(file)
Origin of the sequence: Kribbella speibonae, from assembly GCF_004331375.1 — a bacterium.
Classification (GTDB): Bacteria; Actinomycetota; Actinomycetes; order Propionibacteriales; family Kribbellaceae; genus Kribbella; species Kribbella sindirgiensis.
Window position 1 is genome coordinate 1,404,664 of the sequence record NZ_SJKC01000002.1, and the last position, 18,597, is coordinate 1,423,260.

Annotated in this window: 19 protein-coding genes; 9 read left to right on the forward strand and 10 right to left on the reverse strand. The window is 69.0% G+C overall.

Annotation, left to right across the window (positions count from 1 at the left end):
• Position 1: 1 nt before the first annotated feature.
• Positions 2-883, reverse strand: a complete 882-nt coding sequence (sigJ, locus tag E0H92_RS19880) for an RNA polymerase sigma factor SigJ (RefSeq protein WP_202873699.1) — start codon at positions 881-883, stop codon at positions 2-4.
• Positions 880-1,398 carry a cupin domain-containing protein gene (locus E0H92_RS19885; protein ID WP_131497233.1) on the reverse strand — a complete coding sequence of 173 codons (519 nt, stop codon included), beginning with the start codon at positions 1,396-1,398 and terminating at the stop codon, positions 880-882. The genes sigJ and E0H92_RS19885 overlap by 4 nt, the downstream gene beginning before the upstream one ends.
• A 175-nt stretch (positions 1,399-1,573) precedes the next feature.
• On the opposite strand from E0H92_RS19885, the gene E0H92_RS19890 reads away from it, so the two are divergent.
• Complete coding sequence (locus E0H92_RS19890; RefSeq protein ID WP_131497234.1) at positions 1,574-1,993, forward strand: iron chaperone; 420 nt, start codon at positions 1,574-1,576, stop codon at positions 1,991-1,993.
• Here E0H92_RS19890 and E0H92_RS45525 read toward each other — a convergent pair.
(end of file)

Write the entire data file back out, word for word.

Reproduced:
Origin of the sequence: Kribbella speibonae, from assembly GCF_004331375.1 — a bacterium.
Classification (GTDB): Bacteria; Actinomycetota; Actinomycetes; order Propionibacteriales; family Kribbellaceae; genus Kribbella; species Kribbella sindirgiensis.
Window position 1 is genome coordinate 1,404,664 of the sequence record NZ_SJKC01000002.1, and the last position, 18,597, is coordinate 1,423,260.

Annotated in this window: 19 protein-coding genes; 9 read left to right on the forward strand and 10 right to left on the reverse strand. The window is 69.0% G+C overall.

Annotation, left to right across the window (positions count from 1 at the left end):
• Position 1: 1 nt before the first annotated feature.
• Positions 2-883, reverse strand: a complete 882-nt coding sequence (sigJ, locus tag E0H92_RS19880) for an RNA polymerase sigma factor SigJ (RefSeq protein WP_202873699.1) — start codon at positions 881-883, stop codon at positions 2-4.
• Positions 880-1,398 carry a cupin domain-containing protein gene (locus E0H92_RS19885; protein ID WP_131497233.1) on the reverse strand — a complete coding sequence of 173 codons (519 nt, stop codon included), beginning with the start codon at positions 1,396-1,398 and terminating at the stop codon, positions 880-882. The genes sigJ and E0H92_RS19885 overlap by 4 nt, the downstream gene beginning before the upstream one ends.
• A 175-nt stretch (positions 1,399-1,573) precedes the next feature.
• On the opposite strand from E0H92_RS19885, the gene E0H92_RS19890 reads away from it, so the two are divergent.
• Complete coding sequence (locus E0H92_RS19890; RefSeq protein ID WP_131497234.1) at positions 1,574-1,993, forward strand: iron chaperone; 420 nt, start codon at positions 1,574-1,576, stop codon at positions 1,991-1,993.
• Here E0H92_RS19890 and E0H92_RS45525 read toward each other — a convergent pair.